How brands can protect their trade marks in the age of social media

Social media is awash with trade marks. Brands, intentionally or not, are involved in millions of social media posts on a daily basis, with their trade mark possibly being infringed upon in the process. How are trade marks infringed upon on social media, and how can they be protected?

Why is social media a challenging place for brand owners?

Social media is constantly evolving, which presents difficulties in clearing trade marks for use. It can prove challenging for brand owners who want to stay ahead of the curve with new platforms and technologies, which are developing at a great speed.

It is no longer realistic to merely carry out a trade mark search and apply for trade mark registration to protect a brand. Brand owners need to proactively build and maintain their own social media presence on sites.

As it is easy and free to set up a social media account, infringers and fake news purveyors can quickly cause damage to a brand owner. Usernames on social media sites are registered on a first-come, first-served basis.

They are also not verified when registered, resulting in username squatting, which is when someone other than the brand owner registers a username incorporating the brand. The motivation is to either mislead consumers, tarnish the brand or coerce the brand owner into buying the username at an inflated price.

Brand owners are also at risk of bad ratings from consumers and a comparison of price and services with their competitors. Brand owners can’t do anything about factual information, even if it impacts the brand negatively.

However, negative reviews should be viewed as an opportunity for positive interaction with the consumer. The real problem only arises when brands do not respond appropriately.

Brand owners are also vulnerable to employees who share confidential information or trade secrets to their contacts through social media.

It is therefore critical to have a strategy for protecting brands on social media, including both prevention and response to unauthorised use and exploitation.

How is a trade mark infringed on social media, and what are the penalties?

A trade mark is usually a word, slogan, logo or any combination that represents the products or services of one business and distinguishes it from another. It provides protection from competitors who try to use a confusingly similar name for their business.

A registered trade mark is infringed if there has been unauthorised use in the course of trade of the same or similar mark, in relation to the same or similar products or services, that is likely to cause confusion.

The use of the infringing mark would likely take unfair advantage of, or be detrimental to, the distinctive character or repute of the registered trade mark – even if there is no confusion or deception.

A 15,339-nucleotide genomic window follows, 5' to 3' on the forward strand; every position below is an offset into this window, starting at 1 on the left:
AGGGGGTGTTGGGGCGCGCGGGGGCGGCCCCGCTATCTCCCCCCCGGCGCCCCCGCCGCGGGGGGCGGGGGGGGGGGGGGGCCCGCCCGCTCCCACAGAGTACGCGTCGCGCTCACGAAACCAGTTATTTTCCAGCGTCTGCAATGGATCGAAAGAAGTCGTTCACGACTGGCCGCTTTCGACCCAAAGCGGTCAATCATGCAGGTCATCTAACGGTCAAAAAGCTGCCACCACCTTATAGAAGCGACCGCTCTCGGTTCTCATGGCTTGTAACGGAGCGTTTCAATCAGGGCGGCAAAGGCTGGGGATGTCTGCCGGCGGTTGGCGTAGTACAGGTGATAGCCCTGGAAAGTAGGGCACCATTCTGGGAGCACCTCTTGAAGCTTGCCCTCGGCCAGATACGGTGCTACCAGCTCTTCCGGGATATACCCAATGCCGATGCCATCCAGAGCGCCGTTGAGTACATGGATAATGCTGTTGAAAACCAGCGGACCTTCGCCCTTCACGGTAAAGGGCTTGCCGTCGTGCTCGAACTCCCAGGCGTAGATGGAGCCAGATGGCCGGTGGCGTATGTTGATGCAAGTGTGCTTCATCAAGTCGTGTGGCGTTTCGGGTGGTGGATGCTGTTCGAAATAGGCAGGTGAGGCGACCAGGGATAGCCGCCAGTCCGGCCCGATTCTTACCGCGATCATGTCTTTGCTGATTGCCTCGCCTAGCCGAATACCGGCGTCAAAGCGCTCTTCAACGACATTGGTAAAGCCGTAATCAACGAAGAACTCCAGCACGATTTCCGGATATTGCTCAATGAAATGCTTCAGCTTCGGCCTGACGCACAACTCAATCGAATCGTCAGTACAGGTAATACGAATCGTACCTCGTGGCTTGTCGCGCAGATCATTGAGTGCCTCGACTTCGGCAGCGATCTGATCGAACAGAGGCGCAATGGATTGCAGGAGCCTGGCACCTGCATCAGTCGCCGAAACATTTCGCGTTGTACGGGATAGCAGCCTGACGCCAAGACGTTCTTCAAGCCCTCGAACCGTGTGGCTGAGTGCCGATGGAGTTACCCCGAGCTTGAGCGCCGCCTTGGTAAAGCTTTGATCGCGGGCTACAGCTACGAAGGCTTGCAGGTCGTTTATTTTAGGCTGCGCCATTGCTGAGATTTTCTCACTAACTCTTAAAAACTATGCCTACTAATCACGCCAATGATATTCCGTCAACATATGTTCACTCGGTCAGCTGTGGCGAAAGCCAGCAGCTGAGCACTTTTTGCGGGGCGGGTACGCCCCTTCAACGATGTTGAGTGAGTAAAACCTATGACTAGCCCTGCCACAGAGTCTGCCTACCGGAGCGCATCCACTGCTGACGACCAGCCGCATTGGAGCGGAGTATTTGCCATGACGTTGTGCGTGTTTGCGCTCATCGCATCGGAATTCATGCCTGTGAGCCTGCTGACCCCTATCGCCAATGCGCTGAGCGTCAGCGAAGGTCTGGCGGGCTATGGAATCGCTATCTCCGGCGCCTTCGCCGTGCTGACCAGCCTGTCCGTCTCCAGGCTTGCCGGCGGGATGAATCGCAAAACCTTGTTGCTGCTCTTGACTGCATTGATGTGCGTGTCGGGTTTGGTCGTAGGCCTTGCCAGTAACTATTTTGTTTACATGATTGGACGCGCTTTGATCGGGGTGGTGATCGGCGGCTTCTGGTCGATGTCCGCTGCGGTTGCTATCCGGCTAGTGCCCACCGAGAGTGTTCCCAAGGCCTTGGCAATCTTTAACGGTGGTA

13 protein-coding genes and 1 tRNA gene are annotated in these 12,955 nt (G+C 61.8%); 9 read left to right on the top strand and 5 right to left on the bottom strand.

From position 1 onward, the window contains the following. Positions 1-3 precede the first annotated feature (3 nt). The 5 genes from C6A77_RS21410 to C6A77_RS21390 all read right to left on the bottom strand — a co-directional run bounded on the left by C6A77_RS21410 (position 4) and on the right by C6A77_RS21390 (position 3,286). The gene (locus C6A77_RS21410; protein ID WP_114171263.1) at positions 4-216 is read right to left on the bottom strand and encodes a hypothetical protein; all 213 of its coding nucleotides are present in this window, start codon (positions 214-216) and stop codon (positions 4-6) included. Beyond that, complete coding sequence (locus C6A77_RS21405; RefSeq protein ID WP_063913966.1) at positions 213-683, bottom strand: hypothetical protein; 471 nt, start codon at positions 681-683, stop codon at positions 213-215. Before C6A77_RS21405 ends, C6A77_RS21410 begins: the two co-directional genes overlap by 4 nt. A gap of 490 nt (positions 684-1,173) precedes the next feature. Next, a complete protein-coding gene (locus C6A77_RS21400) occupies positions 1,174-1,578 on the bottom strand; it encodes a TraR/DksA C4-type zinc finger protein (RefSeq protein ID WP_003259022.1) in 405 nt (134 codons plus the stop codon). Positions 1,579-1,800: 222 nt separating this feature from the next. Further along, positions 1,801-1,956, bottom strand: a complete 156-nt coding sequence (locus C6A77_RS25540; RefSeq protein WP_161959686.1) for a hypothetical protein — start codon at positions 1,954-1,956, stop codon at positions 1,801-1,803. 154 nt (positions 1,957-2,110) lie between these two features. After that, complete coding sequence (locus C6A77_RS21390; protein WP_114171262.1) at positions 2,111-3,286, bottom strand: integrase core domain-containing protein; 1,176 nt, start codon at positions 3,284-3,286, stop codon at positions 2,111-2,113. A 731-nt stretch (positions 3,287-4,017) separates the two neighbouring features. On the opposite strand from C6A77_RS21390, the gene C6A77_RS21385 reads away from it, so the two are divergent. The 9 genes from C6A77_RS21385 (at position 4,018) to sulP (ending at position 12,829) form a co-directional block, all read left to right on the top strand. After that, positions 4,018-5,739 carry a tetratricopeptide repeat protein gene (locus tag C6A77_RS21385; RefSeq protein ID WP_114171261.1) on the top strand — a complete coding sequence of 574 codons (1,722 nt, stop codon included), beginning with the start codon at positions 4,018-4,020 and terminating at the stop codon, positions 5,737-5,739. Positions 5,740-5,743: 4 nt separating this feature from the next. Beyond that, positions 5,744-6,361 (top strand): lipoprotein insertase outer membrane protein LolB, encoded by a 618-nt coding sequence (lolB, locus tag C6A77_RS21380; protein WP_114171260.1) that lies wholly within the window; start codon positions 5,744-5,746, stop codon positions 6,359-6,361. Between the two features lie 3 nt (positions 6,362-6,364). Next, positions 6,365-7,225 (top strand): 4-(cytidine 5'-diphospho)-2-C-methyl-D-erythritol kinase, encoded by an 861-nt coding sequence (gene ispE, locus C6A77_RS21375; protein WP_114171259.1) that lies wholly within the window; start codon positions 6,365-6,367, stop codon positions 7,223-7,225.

A good general rule of thumb is, if you did not take the picture or write the text, it is not yours. Users should not risk copyright violation. Images taken from sites should be replaced with stock content, or content they have created on their own.

How can a brand proactively protect their rights on social media?

The first step to mitigating risk is to audit trade mark rights. All trade marks should be cleared by carrying out searches and should be registered in the core countries of all products and services of interest. Social media sites are more likely to remove offending material or suspend accounts if a complaint is based on a registered right.

Here are a few ways brands can protect their rights on social media:

  • Brand owners can premeditatedly obtain defensive registration of brands on social media platforms. This is usually done at no cost and is not available for registration, meaning there is no opportunity for potential misuse by others. This prevents a loss of time and expense in trying to reclaim a name once someone else has registered it;
  • Developing a clear social media policy that is easily accessible is a must for businesses with a social media presence. Robust guidelines should be put in place to ensure the brand is used and discussed by employees and third parties consistently, across all social media platforms;
  • Social media sites are under no obligation to police and detect infringing activity. A few employees or an independent monitoring service can regularly check sites for damaging content. Searches through Google/alerts can generate regular results. TweetBeep.com, for example, provides alerts when people are tweeting about a business; and
  • Depending on the nature and the degree of infringement, a brand owner may wish to contact the infringer directly. An email requesting the unauthorised use to stop may be enough. All major social media sites have takedown tools available through an online form.
  • Brand owners can submit a complaint with the social media platform and request that the infringing or offending post or user be taken down. If a direct amicable or takedown request does not achieve the desired results, traditional enforcement methods such as sending a cease and desist letter should be pursued.

This article was first published in Media Update.

Date published: 9 April 2018
Author: Shamin Raghunandan

Tags: trade mark social media